Research shows that during typical conversation, most people complain once a minute.
Complaining is attractive because it feels good, but like many other things that are enjoyable, such as eating bacon or smoking, complaining isn’t good for you.
When you start to repeat a behavior, such as complaining, makes it easier to repeat that behavior in the future, so easy, that you might not even realize you’re doing it.
Repeated complaining influence your brain to make future complaining more likely.
Over time, you would become more negative, than to be positive, regardless of what’s happening around you.
Complaining becomes part of your daily behavior, which changes how people perceive you.
Stop complain because is very bad for your health
Often complaining leads to brain damage and it doesn’t stop there. When you complain, your body releases the stress hormone cortisol. Cortisol, is raising your blood sugar and blood pressure, so affects your health on a long run.
Followed by frequent complaining extra cortisol impairs your immune system. That will make you more susceptible to high cholesterol, diabetes, heart disease and obesity. It even makes the brain more vulnerable to strokes.
It’s Not Just You…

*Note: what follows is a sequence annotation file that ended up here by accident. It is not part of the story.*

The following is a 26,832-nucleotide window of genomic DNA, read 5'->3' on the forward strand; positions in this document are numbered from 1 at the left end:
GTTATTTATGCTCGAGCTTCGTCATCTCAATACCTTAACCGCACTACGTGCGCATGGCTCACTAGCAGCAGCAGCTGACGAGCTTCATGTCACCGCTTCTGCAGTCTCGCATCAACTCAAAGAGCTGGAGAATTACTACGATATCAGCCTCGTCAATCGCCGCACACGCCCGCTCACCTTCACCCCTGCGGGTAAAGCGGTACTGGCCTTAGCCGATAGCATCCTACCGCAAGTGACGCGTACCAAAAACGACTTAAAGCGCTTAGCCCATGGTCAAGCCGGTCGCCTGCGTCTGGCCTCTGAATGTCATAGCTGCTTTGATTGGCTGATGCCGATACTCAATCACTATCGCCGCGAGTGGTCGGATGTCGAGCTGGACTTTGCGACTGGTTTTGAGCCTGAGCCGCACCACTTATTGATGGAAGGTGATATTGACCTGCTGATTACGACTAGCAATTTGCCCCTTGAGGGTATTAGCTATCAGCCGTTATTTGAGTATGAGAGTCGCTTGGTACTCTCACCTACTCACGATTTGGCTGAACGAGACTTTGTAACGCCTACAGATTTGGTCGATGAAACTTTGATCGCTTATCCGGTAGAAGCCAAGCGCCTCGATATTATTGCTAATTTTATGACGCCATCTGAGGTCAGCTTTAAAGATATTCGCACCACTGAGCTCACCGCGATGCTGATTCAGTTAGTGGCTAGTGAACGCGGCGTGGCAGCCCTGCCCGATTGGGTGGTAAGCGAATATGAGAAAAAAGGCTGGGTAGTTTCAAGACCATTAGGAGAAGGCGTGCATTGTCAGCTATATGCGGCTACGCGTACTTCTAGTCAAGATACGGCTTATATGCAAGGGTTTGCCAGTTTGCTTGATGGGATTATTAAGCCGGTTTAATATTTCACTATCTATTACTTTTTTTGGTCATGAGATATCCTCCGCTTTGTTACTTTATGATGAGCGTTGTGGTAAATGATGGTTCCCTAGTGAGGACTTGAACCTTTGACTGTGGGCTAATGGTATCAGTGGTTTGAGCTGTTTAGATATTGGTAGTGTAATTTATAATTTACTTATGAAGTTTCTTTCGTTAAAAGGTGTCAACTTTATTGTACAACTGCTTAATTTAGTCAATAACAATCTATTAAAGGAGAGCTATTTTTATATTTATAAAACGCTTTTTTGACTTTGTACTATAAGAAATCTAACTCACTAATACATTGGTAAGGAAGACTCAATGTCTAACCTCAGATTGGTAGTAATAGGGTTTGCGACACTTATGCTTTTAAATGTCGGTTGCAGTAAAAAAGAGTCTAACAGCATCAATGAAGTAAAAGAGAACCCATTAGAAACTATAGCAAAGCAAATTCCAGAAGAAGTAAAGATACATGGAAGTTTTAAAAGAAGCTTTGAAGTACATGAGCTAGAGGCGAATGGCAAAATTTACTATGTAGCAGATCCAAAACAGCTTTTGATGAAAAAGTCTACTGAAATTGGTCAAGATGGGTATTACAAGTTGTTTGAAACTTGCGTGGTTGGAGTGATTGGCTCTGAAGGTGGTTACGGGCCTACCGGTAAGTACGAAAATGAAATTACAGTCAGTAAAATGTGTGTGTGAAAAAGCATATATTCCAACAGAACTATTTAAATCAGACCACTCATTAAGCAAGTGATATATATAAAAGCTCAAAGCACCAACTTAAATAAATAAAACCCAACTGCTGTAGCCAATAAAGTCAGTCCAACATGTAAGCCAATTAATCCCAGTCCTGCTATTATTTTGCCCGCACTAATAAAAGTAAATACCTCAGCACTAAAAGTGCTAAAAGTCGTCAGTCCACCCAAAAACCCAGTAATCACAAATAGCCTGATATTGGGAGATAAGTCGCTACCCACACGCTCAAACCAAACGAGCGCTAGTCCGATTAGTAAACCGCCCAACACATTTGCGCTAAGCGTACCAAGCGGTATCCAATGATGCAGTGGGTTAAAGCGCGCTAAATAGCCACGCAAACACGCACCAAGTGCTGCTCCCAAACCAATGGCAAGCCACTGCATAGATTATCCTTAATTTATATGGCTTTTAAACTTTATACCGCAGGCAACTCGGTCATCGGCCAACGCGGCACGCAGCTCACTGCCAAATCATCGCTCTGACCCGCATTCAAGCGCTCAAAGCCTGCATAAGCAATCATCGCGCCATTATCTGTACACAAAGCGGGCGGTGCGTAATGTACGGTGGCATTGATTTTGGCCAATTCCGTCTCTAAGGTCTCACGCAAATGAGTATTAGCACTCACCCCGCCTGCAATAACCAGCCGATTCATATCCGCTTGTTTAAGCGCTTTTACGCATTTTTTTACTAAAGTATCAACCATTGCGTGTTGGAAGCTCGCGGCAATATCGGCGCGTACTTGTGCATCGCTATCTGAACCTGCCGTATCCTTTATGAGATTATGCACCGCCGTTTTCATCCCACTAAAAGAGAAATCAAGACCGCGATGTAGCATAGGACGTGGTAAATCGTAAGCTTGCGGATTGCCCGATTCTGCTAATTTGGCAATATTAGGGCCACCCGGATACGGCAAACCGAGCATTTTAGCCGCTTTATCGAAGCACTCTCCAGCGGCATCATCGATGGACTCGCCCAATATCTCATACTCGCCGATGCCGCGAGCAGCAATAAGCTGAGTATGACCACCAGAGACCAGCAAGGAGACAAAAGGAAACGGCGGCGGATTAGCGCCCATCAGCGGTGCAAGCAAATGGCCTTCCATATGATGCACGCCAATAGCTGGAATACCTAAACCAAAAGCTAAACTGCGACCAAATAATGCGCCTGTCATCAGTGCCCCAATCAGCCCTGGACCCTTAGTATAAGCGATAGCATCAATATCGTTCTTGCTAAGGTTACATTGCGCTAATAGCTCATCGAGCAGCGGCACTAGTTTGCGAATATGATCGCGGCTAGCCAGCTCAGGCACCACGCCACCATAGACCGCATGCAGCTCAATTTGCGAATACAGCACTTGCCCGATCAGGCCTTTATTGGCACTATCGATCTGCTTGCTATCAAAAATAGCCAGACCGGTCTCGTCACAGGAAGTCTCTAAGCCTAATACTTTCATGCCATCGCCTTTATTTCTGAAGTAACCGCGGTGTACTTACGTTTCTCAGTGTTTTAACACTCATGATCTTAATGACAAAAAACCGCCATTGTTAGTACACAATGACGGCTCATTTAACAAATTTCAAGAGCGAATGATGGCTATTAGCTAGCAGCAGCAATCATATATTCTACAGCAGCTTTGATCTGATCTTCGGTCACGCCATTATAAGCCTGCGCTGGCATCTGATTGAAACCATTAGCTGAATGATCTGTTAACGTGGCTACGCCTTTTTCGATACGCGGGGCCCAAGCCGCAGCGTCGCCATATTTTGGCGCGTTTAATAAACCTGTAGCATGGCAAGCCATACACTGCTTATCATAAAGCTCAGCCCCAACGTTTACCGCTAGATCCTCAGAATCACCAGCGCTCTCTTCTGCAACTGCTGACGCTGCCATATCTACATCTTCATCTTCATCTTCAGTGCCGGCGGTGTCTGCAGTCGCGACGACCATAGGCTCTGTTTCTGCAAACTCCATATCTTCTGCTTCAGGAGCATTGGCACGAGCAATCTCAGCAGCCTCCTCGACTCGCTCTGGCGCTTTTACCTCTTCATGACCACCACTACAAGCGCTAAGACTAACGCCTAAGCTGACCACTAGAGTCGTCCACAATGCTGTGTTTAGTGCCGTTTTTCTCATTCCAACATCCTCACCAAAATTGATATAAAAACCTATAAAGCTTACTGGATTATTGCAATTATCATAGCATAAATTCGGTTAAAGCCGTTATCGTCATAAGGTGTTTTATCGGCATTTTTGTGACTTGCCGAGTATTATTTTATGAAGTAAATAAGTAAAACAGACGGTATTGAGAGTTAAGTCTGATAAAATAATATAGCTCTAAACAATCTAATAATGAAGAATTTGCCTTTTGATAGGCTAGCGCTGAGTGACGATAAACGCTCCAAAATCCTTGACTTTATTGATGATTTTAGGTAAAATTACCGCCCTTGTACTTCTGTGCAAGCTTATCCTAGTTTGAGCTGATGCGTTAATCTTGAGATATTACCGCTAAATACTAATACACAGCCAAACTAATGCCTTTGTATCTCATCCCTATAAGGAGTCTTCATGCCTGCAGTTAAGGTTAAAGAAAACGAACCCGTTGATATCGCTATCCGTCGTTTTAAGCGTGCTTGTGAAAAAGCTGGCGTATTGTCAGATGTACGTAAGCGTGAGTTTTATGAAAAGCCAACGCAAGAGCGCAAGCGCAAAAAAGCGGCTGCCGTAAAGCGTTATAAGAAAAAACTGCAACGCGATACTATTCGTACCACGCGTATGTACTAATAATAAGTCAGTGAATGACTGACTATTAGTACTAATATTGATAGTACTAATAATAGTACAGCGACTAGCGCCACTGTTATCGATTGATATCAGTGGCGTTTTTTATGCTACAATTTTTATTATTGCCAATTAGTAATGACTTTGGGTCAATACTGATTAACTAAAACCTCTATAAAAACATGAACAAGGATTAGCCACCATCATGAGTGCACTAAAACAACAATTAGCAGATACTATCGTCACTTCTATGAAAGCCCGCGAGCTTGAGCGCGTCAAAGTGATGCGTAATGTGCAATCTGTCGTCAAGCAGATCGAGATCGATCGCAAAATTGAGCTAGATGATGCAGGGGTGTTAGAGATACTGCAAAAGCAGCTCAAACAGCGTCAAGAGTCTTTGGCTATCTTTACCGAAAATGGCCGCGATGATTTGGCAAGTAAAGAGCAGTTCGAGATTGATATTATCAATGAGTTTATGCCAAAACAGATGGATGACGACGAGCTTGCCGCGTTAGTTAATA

Our brains naturally and unconsciously imitate the behavior of those around us, particularly people we spend a great deal of time with. This process is called neuronal mirroring, and it’s the basis for our ability to feel empathy. Like everything else, this is also connected with complaining and smoking. You don’t have to do it yourself to suffer the ill effects. So you need to reconsider with who you spending your time the most. Complainers want others to join their pity party so that they can feel better about themselves.
There are two things you can do when you catch yourself complaining. One is to cultivate an attitude of gratitude. When you will realize that you are complaining, shift your attention to something that you’re grateful for. This can influence you to reduce the stress hormone cortisol by 23%. Research conducted at the University of California, found out that people who worked daily to cultivate an attitude of gratitude experienced improved mood and positive energy and lower cortisol levels. In time, a positive attitude will become part of your daily life.